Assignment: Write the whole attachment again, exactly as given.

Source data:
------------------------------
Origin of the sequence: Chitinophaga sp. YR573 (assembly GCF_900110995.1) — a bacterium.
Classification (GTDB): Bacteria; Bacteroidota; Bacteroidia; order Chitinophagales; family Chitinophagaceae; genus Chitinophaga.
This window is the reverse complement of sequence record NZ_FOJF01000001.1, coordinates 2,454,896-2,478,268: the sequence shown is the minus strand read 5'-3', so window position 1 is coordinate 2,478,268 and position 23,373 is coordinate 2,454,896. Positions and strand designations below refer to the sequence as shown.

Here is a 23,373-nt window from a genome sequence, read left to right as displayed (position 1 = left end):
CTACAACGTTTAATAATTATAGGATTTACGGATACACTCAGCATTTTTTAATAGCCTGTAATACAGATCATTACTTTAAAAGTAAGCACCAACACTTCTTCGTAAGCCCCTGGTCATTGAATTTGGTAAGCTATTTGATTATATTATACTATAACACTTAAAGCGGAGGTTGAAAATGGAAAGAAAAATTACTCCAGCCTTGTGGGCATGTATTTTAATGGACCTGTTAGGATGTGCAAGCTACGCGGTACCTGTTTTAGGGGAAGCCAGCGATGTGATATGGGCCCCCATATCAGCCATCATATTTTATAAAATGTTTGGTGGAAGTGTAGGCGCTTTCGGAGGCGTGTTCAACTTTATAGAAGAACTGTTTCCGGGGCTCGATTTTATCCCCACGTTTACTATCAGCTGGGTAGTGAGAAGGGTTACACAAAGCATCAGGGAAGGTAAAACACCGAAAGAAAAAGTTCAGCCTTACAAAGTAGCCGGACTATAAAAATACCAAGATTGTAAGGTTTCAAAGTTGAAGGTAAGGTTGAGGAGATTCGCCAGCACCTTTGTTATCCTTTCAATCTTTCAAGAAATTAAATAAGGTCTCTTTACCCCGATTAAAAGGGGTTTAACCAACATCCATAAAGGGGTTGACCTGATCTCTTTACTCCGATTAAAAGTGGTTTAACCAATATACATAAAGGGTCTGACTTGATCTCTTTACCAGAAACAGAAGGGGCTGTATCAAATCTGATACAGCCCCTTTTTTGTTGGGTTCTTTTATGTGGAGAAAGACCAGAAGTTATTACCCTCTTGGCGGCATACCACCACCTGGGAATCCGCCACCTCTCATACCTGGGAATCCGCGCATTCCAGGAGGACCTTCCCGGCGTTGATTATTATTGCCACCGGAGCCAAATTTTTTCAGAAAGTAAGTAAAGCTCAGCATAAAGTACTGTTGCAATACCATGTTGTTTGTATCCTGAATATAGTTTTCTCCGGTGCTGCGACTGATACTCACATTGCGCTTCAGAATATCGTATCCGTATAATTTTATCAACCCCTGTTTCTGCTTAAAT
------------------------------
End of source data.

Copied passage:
Origin of the sequence: Chitinophaga sp. YR573 (assembly GCF_900110995.1) — a bacterium.
Classification (GTDB): Bacteria; Bacteroidota; Bacteroidia; order Chitinophagales; family Chitinophagaceae; genus Chitinophaga.
This window is the reverse complement of sequence record NZ_FOJF01000001.1, coordinates 2,454,896-2,478,268: the sequence shown is the minus strand read 5'-3', so window position 1 is coordinate 2,478,268 and position 23,373 is coordinate 2,454,896. Positions and strand designations below refer to the sequence as shown.

Here is a 23,373-nt window from a genome sequence, read left to right as displayed (position 1 = left end):
CTACAACGTTTAATAATTATAGGATTTACGGATACACTCAGCATTTTTTAATAGCCTGTAATACAGATCATTACTTTAAAAGTAAGCACCAACACTTCTTCGTAAGCCCCTGGTCATTGAATTTGGTAAGCTATTTGATTATATTATACTATAACACTTAAAGCGGAGGTTGAAAATGGAAAGAAAAATTACTCCAGCCTTGTGGGCATGTATTTTAATGGACCTGTTAGGATGTGCAAGCTACGCGGTACCTGTTTTAGGGGAAGCCAGCGATGTGATATGGGCCCCCATATCAGCCATCATATTTTATAAAATGTTTGGTGGAAGTGTAGGCGCTTTCGGAGGCGTGTTCAACTTTATAGAAGAACTGTTTCCGGGGCTCGATTTTATCCCCACGTTTACTATCAGCTGGGTAGTGAGAAGGGTTACACAAAGCATCAGGGAAGGTAAAACACCGAAAGAAAAAGTTCAGCCTTACAAAGTAGCCGGACTATAAAAATACCAAGATTGTAAGGTTTCAAAGTTGAAGGTAAGGTTGAGGAGATTCGCCAGCACCTTTGTTATCCTTTCAATCTTTCAAGAAATTAAATAAGGTCTCTTTACCCCGATTAAAAGGGGTTTAACCAACATCCATAAAGGGGTTGACCTGATCTCTTTACTCCGATTAAAAGTGGTTTAACCAATATACATAAAGGGTCTGACTTGATCTCTTTACCAGAAACAGAAGGGGCTGTATCAAATCTGATACAGCCCCTTTTTTGTTGGGTTCTTTTATGTGGAGAAAGACCAGAAGTTATTACCCTCTTGGCGGCATACCACCACCTGGGAATCCGCCACCTCTCATACCTGGGAATCCGCGCATTCCAGGAGGACCTTCCCGGCGTTGATTATTATTGCCACCGGAGCCAAATTTTTTCAGAAAGTAAGTAAAGCTCAGCATAAAGTACTGTTGCAATACCATGTTGTTTGTATCCTGAATATAGTTTTCTCCGGTGCTGCGACTGATACTCACATTGCGCTTCAGAATATCGTATCCGTATAATTTTATCAACCCCTGTTTCTGCTTAAAT